Diving depths of albatrosses

  title={Diving depths of albatrosses},
  author={Peter A. Prince and Nic Huin and Henri Weimerskirch},
  journal={Antarctic Science},
  pages={353 - 354}
Studies of diving in seabirds have mainly been confined to penguins, alcids and cormorants. There are few data on the depths to which other seabirds dive although some species are known to have considerable abilities for diving and swimming underwater e.g. shearwaters (Kuroda 1954, Brown et al. 1978), diving petrels (Prince & Jones 1992) and gannets (Adams & Walter 1993). 
Diving Depths of Shearwaters
Maximum diving depths were measured for shearwaters breeding on Cousin Island, Seychelles, and five Puffinus species attained allometrically scaled maximum depths comparable to those of penguins and alcids.
Diving behaviour of the grey-headed albatross
It is estimated that grey-headed albatrosses may obtain 30–45% of their daily food requirements by diving, and dive depths increased towards midday, probably as a function of the birds' visual acuity rather than due to vertical migration of their prey.
Are deep-sea cephalopods really common preys for oceanic seabirds?
The habit to feed upon viscera of the fishes captured by tuna longliners, that discard the gut contents to the water, may explain the probable equivocal conclusions that deep dwelling cephalopods are natural prey of oceanic seabirds.
A comparative analysis of the behavioral response to fishing boats in two albatross species
It is hypothesized that Anthropogenic food sources enhance aggregations of large numbers of individuals and species, but are not necessarily exploited by all individuals encountering them, or not to the same extent.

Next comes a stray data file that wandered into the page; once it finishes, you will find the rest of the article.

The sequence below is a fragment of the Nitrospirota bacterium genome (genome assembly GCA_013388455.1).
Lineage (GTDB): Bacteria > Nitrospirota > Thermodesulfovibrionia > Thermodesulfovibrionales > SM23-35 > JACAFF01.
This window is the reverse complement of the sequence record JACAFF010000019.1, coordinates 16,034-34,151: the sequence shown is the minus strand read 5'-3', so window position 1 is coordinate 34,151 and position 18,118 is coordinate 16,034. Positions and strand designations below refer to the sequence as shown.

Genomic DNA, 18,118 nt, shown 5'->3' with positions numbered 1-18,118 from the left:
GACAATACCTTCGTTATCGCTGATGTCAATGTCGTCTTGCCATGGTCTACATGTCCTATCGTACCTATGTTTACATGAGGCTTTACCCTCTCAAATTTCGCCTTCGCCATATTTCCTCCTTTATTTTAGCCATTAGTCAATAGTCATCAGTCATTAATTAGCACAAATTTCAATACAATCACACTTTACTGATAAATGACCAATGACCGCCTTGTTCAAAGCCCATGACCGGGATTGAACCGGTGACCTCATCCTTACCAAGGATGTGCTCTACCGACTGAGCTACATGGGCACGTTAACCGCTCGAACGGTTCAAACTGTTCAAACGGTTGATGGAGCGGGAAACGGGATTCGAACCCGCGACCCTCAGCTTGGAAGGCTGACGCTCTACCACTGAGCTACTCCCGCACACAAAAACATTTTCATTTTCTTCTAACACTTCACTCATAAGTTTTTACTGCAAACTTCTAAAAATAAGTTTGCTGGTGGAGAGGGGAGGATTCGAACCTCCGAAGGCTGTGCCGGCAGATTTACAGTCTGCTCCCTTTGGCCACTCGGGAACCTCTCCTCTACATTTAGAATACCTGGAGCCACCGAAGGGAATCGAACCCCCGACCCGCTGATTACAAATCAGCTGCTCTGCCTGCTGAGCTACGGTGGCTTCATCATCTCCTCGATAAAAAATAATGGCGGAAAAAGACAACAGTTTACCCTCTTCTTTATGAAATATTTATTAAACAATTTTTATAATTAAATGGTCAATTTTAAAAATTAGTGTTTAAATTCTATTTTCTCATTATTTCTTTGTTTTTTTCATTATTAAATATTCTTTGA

Pursuit plunging by northern gannets (Sula bassana) "feeding on capelin (Mallotus villosus)"
It is concluded that extended, deep dives were directed at deep schools of capelin, a small pelagic fish, and it is hypothesized that V–shaped dives were aimed at larger, pelagic fishes and squids.
Diving behaviour of the Shy Albatross Diomedea cauta in Tasmania: initial findings and dive recorder assessment
The diving behaviour of the Shy Albatross Diomedea cauta was investigated using archival time-depth recorders (TDRs) and maximum depth gauges (MDGs). Data from birds carrying multiple devices and
Movements and diving behaviour of white‐chinned petrels: Diurnal variation and implications for bycatch mitigation
1. Many seabirds dive to forage, and the ability to use this hunting technique varies according to such factors as morphology, physiology, prey availability, and ambient light levels. Proficient
Since the middle of the twentieth century, the use of capillary depth gauges has revealed the remarkable diving capacities of several waterbird species, but data obtained from TDRs indicate only the presence of an animal in a specific zone of the water column over time; they do not provide insights into how such depths are achieved.


Maximum dive depths attained by South Georgia diving petrel Pelecanoides georgicus at Bird Island, South Georgia
Maximum dive depths have been recorded for a number of sea-bird species using simple lightweight capillary gauges (Burger & Wilson 1988). So far these studies have been confined to penguins (Montague
Seabirds: Feeding Ecology and Role in Marine Ecosystems
This book is concerned with the ways in which seabirds function as predators in the marine environment; in particular about how they find and catch food and how much of it they consume. The first
Dead or alive, night or day: how do albatrosses catch squid?
This review of the nature of interactions between squid and the four species of albatross breeding at South Georgia uses data on the foraging range, methods and timing of feeding of theAlbatrosses in relation to the size, distribution, buoyancy characteristics, bioluminescence and prey of the squid and access to fishery waste to conclude that most evidence for scavenging needs critical re-evaluation.
Diving by Shearwaters
Members of the genus Puffinus show a progressive trend towards a sturdy build, with short wings, well-developed sternum and pelvis, and streamlined, compressed tarsus.
The pelagic feeding ecology of the Short-tailed Shearwater Puffinus tenuirostris in the Subarctic Pacific Region
The feeding biotope of the Short-tailed Shearwater, when wintering in the Subarctic Pacific Region, demonstrates high adaptability in prey and pelagic environment, which enable this species to attain an immense population size in the Northern Hemisphere.
The foods of great and sooty shearwaters Pufinus gravis and P
  • griseus in eastern Canadian waters. Ibis, 123, 19-30. BURGER,
  • 1981